Moving More Than Furniture

Feng Shui Can Change the Direction of Your Life
-by Michelle Moon Reinhardt

There’s something changing at Fulmore Middle School on South Congress Avenue. Administrators report fewer major behavioral incidents among students this year, the school’s soccer and basketball teams are on a winning streak, and substitute teachers who used to avoid the campus now regularly seek assignments there.

“I’d say the climate of the campus has changed for the better,” says Steve Maddox, assistant principal at Fulmore. “There’s a calmness. The changes have been subtle.”

Maddox says two different substitute teachers have recently commented how students are more attentive and that overall student behavior has improved. And, he says, teacher turnover is down dramatically.

This wasn’t always the case. Fulmore has had its share of problems associated with urban middle schools, from major behavior problems that lead to automatic expulsion, to low test scores.

What’s going on? A new disciplinary plan? A more rigorous academic schedule?

Feng Shui.

Two years ago, feng shui master Stacy Davenport began a program to bring the philosophy to local schools. She began by donating dozens of hours to Fulmore, fi rst applying feng shui concepts to the administrative offi ces. She and several volunteers rearranged the furniture, re-hung pictures and painted walls. Gone are the school’s stark, cold colors of bright blue and white and in their place are tones of sandy brown. The back wall of the offi ce is now a bright red.

Maddox says the effect has been palpable. “The offi ce feels more conducive to getting work done,” he says, adding that there have been other changes that are less quantifi – able. “When kids get sent to the of- fi ce, they come in angry. But now, it’s like they sense the calmness in the offi ce, and they seem to calm down, too.”

Davenport did more than move furniture and paint walls. On two subsequent visits to the campus, she performed a yu wai, or exterior space clearing. For a space clearing, Davenport mixes rice, which symbolizes abundance, with the brightly-colored minerals realgar (arsenic sulfi de) and cinnabar (red mercury sulfi de), and one-hundred-fi fty-oneproof rum, which represents energy. Davenport tosses the mixture around the perimeter of the building’s foundation, in a methodical motion of three overhand tosses, followed by three underhand ones.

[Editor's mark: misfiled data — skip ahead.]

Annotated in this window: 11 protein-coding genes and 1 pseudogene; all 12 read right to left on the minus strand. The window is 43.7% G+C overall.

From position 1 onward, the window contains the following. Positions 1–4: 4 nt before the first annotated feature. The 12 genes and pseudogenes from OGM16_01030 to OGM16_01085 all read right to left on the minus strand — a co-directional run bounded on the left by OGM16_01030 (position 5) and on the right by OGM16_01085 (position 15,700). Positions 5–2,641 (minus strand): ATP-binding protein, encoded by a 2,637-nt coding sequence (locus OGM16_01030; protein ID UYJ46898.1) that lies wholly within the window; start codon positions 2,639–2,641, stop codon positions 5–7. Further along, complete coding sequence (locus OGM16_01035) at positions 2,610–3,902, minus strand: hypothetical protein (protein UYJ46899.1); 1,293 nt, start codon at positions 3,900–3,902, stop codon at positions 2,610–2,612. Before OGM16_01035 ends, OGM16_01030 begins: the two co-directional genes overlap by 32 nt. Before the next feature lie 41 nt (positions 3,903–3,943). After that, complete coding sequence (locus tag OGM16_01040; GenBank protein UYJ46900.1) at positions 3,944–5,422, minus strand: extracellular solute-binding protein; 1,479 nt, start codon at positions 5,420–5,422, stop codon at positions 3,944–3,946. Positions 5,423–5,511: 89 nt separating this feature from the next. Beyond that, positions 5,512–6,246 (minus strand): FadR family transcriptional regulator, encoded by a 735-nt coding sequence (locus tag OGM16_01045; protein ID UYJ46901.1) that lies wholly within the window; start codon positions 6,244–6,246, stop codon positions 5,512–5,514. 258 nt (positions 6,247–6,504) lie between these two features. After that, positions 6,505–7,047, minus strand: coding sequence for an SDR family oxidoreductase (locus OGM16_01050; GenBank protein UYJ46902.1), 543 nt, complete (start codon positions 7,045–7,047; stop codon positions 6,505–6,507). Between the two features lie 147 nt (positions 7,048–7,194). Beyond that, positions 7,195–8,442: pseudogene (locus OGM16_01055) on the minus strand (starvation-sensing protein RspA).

“What this does is it pushes out the old energy, and brings in the new, positive energy,” she says.

Inside the school, Davenport and her volunteers used a mixture of salt and alcohol to wipe down nearly every surface in the school, including more than one thousand lockers, desks and chairs, as well as doors to more than seventy classrooms. Davenport says the process brought a renewed energy balance to the sprawling campus.

“What happens in buildings is that energy gets imprinted into a space,” says Davenport. “The school was built in 1911, so all the students who had been there before had left part of their energy in the space, and we went in and cleared it out,” she says. “Think about when you buy a house, the first thing you do is clean the bathtub. From an energy perspective, that is what I do. I clear away the old energy and welcome in the new.”

“Doing this work for schools is so important,” says Davenport. “If children can have a spiritual, safe place that is warm and welcoming, then they can do their best work.”

Davenport also works with large businesses and has given feng shui blessings for Mecca Gym downtown at Fifth and Lamar and the new Seton Medical Center Williamson in Round Rock.

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